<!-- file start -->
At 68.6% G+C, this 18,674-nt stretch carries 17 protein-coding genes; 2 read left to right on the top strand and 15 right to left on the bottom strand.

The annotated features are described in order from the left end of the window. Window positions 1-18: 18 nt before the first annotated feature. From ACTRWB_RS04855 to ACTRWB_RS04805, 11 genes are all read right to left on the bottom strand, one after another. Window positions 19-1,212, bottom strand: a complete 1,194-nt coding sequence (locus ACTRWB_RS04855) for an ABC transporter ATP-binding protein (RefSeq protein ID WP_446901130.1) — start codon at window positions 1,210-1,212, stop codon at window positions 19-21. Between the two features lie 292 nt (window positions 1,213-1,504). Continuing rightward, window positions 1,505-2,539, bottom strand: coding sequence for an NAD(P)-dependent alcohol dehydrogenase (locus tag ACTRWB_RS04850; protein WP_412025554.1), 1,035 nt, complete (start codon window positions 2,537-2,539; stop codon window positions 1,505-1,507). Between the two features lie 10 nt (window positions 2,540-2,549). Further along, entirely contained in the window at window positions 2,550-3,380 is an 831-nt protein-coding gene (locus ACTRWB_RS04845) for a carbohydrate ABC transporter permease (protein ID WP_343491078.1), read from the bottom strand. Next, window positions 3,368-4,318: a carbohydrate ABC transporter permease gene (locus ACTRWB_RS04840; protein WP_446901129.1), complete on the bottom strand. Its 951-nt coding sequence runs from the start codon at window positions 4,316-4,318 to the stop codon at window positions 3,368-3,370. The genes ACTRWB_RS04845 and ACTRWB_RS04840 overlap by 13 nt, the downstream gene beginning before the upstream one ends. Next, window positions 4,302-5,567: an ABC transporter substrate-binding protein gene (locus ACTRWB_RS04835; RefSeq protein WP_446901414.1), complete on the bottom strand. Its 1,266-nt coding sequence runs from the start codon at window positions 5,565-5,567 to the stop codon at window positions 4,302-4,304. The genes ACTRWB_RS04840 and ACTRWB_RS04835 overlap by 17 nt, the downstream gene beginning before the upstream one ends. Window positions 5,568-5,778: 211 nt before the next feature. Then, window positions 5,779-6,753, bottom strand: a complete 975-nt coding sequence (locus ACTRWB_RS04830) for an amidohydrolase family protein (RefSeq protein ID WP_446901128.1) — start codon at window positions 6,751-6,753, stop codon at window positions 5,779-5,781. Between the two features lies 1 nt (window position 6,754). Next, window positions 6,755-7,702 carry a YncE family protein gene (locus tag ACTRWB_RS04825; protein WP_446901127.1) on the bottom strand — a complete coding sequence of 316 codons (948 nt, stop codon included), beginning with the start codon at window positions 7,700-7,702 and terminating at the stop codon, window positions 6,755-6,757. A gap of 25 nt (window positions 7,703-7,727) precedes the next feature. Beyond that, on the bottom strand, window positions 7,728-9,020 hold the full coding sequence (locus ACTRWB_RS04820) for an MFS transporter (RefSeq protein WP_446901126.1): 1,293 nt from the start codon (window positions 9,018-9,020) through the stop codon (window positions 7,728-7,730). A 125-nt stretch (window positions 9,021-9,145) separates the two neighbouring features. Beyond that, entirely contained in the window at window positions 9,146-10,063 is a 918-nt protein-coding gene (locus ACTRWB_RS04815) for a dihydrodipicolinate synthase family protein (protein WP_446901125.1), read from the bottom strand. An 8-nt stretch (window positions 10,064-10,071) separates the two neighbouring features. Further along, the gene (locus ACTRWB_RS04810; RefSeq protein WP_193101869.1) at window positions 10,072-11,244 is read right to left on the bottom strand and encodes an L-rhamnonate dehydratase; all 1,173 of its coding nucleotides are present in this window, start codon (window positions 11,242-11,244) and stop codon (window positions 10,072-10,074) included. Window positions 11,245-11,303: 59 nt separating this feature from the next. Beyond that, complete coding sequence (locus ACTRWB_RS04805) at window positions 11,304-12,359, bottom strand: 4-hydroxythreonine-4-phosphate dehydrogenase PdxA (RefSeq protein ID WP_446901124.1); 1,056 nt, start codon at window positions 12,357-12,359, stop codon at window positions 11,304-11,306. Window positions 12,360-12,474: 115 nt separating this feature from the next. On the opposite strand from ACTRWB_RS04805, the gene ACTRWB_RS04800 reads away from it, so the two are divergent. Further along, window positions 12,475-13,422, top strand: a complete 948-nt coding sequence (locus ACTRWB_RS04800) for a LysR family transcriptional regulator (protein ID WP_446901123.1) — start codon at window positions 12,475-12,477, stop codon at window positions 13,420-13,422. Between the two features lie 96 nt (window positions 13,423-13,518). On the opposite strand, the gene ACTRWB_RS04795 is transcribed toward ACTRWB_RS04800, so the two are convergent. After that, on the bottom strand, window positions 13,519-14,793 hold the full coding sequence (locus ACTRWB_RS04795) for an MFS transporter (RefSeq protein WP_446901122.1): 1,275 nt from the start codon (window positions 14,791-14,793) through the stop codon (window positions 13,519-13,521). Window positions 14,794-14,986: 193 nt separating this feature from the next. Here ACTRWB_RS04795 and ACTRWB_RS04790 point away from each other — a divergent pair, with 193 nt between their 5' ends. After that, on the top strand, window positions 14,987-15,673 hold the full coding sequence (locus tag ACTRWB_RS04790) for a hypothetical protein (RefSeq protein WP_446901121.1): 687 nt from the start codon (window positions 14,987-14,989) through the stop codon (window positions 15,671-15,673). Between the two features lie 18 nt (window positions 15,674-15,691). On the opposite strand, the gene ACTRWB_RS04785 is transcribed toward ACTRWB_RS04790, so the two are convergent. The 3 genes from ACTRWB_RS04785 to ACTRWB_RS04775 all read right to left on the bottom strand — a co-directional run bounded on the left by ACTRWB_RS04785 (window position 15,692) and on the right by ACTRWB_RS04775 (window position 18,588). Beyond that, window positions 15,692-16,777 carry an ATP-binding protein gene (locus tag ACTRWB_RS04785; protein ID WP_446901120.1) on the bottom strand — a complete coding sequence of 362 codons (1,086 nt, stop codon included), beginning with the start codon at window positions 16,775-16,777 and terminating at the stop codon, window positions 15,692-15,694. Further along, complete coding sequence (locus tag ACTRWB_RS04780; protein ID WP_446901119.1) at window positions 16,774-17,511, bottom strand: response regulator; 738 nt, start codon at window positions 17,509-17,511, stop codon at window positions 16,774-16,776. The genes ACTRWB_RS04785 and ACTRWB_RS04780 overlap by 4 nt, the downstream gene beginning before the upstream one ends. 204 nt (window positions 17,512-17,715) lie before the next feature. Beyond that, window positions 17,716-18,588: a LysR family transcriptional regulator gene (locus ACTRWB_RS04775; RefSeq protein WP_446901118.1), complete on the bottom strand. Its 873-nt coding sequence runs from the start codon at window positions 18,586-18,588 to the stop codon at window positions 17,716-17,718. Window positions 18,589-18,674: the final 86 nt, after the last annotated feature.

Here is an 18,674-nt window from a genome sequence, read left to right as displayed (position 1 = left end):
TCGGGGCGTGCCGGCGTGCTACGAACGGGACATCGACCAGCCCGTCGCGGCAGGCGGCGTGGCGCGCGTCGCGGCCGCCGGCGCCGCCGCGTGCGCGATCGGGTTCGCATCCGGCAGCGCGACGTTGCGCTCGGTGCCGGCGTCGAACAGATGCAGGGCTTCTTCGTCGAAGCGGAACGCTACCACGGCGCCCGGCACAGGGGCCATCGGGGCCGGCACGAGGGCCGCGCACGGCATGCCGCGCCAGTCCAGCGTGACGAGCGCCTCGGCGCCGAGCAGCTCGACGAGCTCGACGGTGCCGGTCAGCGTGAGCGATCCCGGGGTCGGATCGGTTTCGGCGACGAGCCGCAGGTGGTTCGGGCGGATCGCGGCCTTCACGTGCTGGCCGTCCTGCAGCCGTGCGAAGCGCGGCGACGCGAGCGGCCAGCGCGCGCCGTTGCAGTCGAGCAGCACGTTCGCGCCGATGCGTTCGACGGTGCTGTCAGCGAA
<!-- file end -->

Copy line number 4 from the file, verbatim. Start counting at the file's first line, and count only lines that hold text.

TCGGGGCGTGCCGGCGTGCTACGAACGGGACATCGACCAGCCCGTCGCGGCAGGCGGCGTGGCGCGCGTCGCGGCCGCCGGCGCCGCCGCGTGCGCGATCGGGTTCGCATCCGGCAGCGCGACGTTGCGCTCGGTGCCGGCGTCGAACAGATGCAGGGCTTCTTCGTCGAAGCGGAACGCTACCACGGCGCCCGGCACAGGGGCCATCGGGGCCGGCACGAGGGCCGCGCACGGCATGCCGCGCCAGTCCAGCGTGACGAGCGCCTCGGCGCCGAGCAGCTCGACGAGCTCGACGGTGCCGGTCAGCGTGAGCGATCCCGGGGTCGGATCGGTTTCGGCGACGAGCCGCAGGTGGTTCGGGCGGATCGCGGCCTTCACGTGCTGGCCGTCCTGCAGCCGTGCGAAGCGCGGCGACGCGAGCGGCCAGCGCGCGCCGTTGCAGTCGAGCAGCACGTTCGCGCCGATGCGTTCGACGGTGCTGTCAGCGAA